Beatrice Rana and Pablo Rus Broseta Wow Crowd at Seattle Symphony

Pablo Rus Broseta
The SunBreak

Thursday night at Benaroya Hall saw an enthusiastic crowd of orchestra-goers applauding the 24-year-old soloist Beatrice Rana in Prokofiev’s Piano Concerto No. 3, and joining them, an enthusiastic orchestra tapping its bows in appreciation for their young conductor, Pablo Rus Broseta, as he undertook not just the Prokofiev but two very different works of Shostakovich: the Festive Overture and the massive Symphony No. 10.

Pablo Rus Broseta came as assistant conductor to Seattle Symphony in 2015 and, now associate conductor, is in his third season with the orchestra. He has been given increasingly responsibilities and opportunities here and has a steadily rising reputation elsewhere, evidenced by requests for his services, sometimes repeat requests (always a sign of approbation), from Germany, England, Argentina, France, Canada, Texas, and his native Spain, including some for period instrument concerts.

After he pinch-hit very successfully for an injured Ludovic Morlot at a week’s notice for the SSO’s opening gala in September (in a program of largely unfamiliar works with major opera star Renee Fleming), he is now showing his mastery of 20th-century Russian literature.

The Prokofiev concerto is a tour de force for the soloist, requiring extraordinarily deft and consistent finger work at warp speed. Rana, who has only been playing this concerto since 2013, has its technical difficulties completely conquered. Prokofiev himself had butterflies before playing the fast, tricky solo part he had composed for the first time, having to practice hard, but he surely would have approved Rana’s dexterity. The soloist is playing most of the time in the concerto, not much is soft and even less is slower or smooth. Rana’s playing was crisp, sharp-edged, amazingly accurate given the torrents of notes, but sometimes she came close to pounding them out, perhaps something hard not to at this speed and at this dynamic, though she had some beautiful softer, legato moments in the slower variation of the second movement.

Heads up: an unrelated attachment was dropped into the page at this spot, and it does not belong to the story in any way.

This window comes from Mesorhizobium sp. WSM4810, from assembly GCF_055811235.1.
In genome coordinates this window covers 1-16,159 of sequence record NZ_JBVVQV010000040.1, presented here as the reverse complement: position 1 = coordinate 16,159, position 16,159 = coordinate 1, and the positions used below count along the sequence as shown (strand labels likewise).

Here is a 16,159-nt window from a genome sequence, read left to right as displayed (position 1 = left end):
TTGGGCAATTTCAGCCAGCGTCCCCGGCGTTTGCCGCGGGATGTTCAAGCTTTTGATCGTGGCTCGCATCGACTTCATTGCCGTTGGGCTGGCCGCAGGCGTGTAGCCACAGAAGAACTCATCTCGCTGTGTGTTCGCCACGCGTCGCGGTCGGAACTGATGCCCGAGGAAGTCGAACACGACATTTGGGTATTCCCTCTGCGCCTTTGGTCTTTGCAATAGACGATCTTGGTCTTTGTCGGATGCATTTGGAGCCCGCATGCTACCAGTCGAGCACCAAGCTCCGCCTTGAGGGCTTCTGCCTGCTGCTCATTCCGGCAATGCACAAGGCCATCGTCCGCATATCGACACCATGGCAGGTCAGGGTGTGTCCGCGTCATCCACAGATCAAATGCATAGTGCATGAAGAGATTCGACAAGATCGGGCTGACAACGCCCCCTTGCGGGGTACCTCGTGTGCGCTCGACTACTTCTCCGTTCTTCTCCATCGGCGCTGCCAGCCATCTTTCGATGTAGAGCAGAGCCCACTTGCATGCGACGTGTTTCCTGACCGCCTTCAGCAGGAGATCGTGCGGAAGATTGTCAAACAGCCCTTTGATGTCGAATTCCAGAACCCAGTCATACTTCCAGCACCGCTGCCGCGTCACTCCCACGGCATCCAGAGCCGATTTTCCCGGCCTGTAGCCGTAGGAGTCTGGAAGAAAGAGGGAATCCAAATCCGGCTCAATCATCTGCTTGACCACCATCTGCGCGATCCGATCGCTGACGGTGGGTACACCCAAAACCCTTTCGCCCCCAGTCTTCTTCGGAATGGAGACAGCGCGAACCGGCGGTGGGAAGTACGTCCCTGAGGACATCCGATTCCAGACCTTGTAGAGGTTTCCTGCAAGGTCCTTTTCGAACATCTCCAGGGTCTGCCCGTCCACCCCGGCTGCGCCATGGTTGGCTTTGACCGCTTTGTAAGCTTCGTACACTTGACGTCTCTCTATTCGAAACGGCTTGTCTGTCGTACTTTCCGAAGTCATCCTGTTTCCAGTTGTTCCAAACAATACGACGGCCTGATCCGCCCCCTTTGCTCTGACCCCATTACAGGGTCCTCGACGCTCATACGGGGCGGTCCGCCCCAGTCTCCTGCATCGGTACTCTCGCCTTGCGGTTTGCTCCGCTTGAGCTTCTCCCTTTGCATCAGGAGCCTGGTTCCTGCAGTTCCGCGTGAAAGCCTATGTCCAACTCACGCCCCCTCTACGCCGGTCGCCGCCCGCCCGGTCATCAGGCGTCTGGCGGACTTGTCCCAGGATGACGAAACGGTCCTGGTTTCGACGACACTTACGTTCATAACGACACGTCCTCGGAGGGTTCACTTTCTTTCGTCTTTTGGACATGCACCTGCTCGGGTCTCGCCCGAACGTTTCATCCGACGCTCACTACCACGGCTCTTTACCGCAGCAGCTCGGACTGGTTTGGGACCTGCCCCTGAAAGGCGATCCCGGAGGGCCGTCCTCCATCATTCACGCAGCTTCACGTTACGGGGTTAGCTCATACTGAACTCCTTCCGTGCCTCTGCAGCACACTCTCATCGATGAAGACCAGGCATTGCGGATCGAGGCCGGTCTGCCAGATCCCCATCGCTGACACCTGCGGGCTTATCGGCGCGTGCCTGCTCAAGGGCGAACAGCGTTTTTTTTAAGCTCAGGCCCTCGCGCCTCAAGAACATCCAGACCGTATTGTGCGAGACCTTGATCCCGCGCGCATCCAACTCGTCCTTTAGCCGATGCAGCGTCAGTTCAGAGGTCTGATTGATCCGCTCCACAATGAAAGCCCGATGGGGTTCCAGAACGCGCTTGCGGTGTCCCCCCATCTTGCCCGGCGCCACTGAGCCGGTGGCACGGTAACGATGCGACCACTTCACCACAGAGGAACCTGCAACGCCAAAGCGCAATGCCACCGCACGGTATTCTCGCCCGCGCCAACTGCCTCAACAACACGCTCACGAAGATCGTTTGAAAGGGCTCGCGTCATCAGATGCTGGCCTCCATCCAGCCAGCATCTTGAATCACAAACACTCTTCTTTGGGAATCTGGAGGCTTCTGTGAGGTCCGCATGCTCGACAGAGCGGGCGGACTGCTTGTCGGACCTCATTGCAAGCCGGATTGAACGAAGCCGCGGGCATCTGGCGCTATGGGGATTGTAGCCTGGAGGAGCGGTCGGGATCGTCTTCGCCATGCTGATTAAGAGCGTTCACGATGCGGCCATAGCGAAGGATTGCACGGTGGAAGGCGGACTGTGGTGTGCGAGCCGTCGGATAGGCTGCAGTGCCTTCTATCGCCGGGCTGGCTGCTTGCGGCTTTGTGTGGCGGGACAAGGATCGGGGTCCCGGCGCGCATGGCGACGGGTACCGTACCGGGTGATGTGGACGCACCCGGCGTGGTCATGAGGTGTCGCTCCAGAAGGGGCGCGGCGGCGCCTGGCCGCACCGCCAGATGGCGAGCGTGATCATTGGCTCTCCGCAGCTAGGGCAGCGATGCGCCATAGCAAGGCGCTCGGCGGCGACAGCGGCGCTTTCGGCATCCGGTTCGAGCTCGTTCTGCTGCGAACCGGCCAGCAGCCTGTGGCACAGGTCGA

Rana and Rus Broseta were exactly on the same page throughout with precise synchronization of the orchestra with the soloist, and with Rana’s role always audible. She came back to vociferous applause to play as encore Debussy’s Toccata from “Pour le piano.” In some ways this was a surprising choice as it requires the same extremely fast finger work, where it would have been nice to hear a different aspect of her musicianship.

The two Shostakovich works are at opposite ends of the composer’s output and sensibilities. The six-minute Festive Overture was dashed off in a couple of hours for a Party celebration. It’s hard to imagine how he had the time even to write down all the notes in this fully orchestrated and developed little piece, which is sunny, cheerful, appropriately heraldic at the start and unusually free of the undercurrents which pervade much of the rest of his work.
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